It helped me to literally understand the phrase, “hell of a week”. I never so literally felt such a heavy, demonic presence around me. Not like dark storm clouds and a violent storm; more like a silent, heavy overcast. It was so subtle, yet terrifying. I truly felt that my family was caught between two spiritual worlds- with one army that wanted us here and one army that wanted us gone. With that being said, there must be some serious unseen reason why my family should or shouldn’t be living here in Alabama.
But as I had always expected, the scarier that things got in my real life during this move, it would only make it that much more obvious when God miraculously provided for us. In order for this real life story to be more legit, it had to be obvious that it was no coincidence if things worked out in the end. I, the protagonist, had to be that desperate and completely dependent for God’s intervention. And I couldn’t just paint God as a genie who grants wishes. Also, like Abraham being willing to sacrifice his son Isaac, I had to be willing to give it all up. I had to become humbled more than I ever have before.
As I put it last week, “Perhaps there’s a thin line between bravery and foolishness. The way I see it, that thin line in my case is actually having a steady job.” I could also compare it to that “bankrupt/million/bankrupt” wedge on Wheel of Fortune.
That was last Wednesday. Less than 24 hours later, in what felt like a loopy dream, I found myself in a job interview at the place I truly had my heart set on when I moved here. (Interestingly, this is not the position I referred to last week; this is something completely different.) It’s a Marketing position for one of the world’s largest playground equipment companies. I know it’s the perfect fit for me. Today I took my drug test, so unless there was something extra in the brownies last night, I start this coming Monday (March 28th).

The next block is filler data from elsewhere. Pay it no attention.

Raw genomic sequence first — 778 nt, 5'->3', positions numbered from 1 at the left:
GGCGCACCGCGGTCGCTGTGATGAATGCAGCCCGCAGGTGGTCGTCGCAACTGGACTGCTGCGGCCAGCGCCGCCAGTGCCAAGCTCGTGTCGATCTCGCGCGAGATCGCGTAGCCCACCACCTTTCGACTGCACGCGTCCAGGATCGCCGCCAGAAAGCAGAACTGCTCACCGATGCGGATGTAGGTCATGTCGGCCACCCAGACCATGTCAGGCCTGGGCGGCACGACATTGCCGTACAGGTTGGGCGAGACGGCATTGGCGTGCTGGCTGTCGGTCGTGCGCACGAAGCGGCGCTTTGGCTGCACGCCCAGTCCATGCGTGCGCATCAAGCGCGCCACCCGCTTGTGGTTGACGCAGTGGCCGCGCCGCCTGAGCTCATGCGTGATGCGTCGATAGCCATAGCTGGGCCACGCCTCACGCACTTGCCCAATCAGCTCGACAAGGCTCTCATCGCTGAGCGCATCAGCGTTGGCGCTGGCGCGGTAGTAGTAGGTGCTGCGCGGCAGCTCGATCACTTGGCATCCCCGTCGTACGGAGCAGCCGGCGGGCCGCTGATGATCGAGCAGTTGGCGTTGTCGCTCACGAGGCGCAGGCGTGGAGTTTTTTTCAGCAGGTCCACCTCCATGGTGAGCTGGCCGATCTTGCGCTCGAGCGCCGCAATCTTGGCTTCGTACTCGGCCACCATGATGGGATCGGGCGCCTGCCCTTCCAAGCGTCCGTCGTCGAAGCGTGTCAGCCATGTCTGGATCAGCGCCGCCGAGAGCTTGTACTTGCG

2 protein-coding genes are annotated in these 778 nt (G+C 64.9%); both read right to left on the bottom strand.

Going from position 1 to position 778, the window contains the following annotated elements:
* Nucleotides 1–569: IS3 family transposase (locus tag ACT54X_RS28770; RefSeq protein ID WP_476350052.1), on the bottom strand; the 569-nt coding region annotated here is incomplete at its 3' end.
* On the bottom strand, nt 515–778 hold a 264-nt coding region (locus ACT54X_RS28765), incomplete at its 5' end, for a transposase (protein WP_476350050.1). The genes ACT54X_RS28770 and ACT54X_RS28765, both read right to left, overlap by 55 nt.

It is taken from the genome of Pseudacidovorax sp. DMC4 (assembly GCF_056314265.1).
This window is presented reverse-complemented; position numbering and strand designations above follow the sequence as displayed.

But… the good news isn’t over yet. God is more creative than that for this story.
Something else happened in the past week that is pretty dang awesome. Something that I didn’t initiate. Instead, out of nowhere, I was approached. It’s bigger than just simply having one of my articles or “dad from day one” entries being published in a magazine. I don’t think it would be wise to give away all the details at this point, but just know that it involves me signing a contract, it will take “dad from day one” to a whole new level and audience, it means I will be teaming up with a major publishing company (in a regular paying gig), and it should officially begin within the next month or two…
So, that is what has happened since “Part 1″. What a week. Granted, I realize now more than ever, there is no where telling where anyone may end up for the duration of their lives. I honestly never would have believed that I would ever have moved back to Alabama, or more importantly, that I would ever want to. But as far as my own plans, I want roots again. I want solid ground. I want anchorage. I don’t want to even think about moving again.
Admittedly, I wouldn’t be surprised if all this dramatic struggle is a necessary part of the story of “dad from day one”. With rare exceptions like the movie Napoleon Dynamite, a strong plot is vital to build a solid story line- not to mention, it’s absolutely necessary for character development.